Sunday, July 15, 2007

La Fête de Marquette 2007

In the industrial corridor east of the Capital is a 17 acre bare patch of land between the rail tracks. In the middle of our dry summer the grass is patchy brown and the fine dirt perfectly dusty. It’s a great spot for a party. This is the second year of La Fête de Marquette, the French themed festival of the Marquette Neighborhood Association. Lola and I recall the shade less afternoon heat of the inaugural event, so this year we wait till later in the day to catch the young kids of Feufollet and the legendary talents of C. J. Chenier.

Nothing quite says Madison like a guy in a New Orleans tee shirt that says: Make Levee Not War, standing in front of the Sierra Club booth as a fully loaded coal train rumbles immediately behind them. Something has to burn to make enough electricity to power those big stage speakers. Of course, irony is integral to the social fabric of Madison. Last year the goal was to raise funds to turn this piece of open ground in the middle of the city into a central park. This year the goal is to raise awareness of central park.

Awareness Not Funds for Central Park: Hundreds celebrated the French holiday "Bastille Day" on Madison's Near-Eastside tonight at the proposed site for what could become one of the city's largest parks. The second annual La Fete de Marquette was not raising funds for Central Park tonight, but rather awareness for the park's potential. Central Park needs a lot of money before it becomes a reality. This year, the money from the French festival will go towards the more immediate needs of the neighborhood.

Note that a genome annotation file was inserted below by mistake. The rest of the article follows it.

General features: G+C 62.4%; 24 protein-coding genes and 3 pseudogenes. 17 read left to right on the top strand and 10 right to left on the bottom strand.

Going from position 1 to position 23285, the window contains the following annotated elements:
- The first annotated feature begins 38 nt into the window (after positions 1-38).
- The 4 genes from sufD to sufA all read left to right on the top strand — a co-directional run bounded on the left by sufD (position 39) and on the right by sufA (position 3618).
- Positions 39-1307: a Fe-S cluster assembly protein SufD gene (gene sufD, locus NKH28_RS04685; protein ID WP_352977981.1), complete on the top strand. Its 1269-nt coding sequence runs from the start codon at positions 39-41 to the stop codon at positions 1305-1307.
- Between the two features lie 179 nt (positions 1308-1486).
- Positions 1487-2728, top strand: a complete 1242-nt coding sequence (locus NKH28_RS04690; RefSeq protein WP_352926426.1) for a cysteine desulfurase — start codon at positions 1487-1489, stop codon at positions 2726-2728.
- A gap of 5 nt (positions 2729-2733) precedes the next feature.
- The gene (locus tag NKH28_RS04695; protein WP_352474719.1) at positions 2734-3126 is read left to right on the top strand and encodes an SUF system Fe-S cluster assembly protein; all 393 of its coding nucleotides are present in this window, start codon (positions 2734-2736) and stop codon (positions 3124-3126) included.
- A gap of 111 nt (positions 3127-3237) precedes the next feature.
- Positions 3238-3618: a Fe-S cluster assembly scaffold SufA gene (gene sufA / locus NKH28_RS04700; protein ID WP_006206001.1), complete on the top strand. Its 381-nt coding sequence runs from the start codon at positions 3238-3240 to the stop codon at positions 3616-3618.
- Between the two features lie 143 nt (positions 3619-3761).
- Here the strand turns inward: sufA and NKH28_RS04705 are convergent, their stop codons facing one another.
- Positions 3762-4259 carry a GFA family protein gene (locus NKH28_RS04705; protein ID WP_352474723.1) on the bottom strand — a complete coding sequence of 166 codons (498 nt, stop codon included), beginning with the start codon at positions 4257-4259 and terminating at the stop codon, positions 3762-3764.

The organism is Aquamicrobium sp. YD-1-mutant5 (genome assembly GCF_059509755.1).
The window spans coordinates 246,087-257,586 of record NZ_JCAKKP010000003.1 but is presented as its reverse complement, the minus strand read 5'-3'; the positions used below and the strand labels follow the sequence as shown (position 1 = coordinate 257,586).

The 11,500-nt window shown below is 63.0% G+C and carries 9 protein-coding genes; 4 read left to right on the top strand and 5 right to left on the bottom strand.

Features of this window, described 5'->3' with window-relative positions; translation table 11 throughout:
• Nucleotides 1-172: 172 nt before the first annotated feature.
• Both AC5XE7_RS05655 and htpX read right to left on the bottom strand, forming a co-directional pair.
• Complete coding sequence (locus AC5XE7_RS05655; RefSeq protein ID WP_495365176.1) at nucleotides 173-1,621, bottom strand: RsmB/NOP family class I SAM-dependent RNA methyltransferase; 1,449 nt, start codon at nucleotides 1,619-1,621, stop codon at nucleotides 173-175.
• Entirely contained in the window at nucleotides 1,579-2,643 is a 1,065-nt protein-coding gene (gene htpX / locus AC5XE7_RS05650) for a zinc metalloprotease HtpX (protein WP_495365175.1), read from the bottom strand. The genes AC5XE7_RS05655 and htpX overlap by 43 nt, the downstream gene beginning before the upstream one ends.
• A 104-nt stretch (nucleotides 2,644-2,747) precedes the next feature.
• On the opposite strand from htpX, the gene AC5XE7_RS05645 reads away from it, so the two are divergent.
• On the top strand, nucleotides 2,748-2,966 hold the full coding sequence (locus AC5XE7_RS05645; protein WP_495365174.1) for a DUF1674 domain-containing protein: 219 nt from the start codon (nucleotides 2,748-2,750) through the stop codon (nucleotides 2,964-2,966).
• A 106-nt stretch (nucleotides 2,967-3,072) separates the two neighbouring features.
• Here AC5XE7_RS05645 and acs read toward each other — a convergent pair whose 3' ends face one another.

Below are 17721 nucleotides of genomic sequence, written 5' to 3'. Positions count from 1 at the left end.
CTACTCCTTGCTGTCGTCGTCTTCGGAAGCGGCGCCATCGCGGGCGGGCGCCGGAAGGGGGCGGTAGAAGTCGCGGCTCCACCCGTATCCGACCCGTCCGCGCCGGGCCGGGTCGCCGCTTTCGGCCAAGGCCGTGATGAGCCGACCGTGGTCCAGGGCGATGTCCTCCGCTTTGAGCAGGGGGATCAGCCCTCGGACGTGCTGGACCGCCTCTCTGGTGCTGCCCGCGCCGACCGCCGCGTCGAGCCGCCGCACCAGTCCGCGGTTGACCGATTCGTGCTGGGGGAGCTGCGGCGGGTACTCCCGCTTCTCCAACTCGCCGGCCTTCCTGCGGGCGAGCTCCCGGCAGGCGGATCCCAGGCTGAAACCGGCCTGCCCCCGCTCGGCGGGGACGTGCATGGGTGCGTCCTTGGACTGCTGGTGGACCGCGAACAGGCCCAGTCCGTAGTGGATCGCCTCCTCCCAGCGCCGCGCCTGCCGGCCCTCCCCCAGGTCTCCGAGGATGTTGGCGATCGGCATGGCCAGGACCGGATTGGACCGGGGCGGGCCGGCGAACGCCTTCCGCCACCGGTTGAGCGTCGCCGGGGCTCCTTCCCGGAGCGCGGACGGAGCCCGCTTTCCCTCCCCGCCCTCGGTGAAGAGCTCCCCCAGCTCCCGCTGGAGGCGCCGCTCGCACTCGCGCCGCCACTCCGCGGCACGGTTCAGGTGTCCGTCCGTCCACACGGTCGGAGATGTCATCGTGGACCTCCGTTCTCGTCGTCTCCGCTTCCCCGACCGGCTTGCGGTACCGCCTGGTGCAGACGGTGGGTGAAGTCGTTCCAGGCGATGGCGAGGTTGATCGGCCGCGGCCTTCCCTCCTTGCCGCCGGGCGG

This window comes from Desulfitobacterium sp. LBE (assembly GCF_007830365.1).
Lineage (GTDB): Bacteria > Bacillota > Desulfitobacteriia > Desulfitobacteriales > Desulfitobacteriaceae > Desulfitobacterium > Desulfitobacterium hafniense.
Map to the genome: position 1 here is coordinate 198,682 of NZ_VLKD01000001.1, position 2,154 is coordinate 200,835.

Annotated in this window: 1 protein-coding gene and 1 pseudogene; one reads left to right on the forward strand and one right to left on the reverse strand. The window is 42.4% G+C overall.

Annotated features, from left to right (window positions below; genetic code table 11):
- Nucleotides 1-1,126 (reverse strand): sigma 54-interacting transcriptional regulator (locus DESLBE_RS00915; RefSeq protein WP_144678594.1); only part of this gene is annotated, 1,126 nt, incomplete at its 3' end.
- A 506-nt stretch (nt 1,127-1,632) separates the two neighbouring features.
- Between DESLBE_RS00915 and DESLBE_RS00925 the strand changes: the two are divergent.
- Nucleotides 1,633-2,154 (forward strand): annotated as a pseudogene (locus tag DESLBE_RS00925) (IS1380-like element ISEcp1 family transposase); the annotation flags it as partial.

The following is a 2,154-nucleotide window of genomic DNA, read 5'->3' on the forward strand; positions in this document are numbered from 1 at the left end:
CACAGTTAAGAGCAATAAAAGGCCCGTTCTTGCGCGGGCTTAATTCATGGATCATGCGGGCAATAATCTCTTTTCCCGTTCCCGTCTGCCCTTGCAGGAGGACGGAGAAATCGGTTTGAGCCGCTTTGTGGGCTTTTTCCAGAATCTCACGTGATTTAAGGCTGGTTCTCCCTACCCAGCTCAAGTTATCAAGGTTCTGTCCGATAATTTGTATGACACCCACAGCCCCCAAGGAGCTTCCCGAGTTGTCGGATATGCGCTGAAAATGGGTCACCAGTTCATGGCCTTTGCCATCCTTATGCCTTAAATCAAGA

There is a time tested way of achieving results in this city and it goes awareness first, tax levy second. Near the end of the evening another freight train rolls towards downtown with ten cars stacked with very large tubes of missile compatible diameters. Big plans are moving forward all over Capital City. As the sun goes down the music is incredible and dancing fills the evening.

In case the Marquette organizers stumble across this corner of cyberspace, I do appreciate two fiddlers on either side of an accordion, dredging up Louisiana swamp roots. So in honor of the French contribution to our national character, I nominate The Red Stick Ramblers for next year. Lâche pas la patate.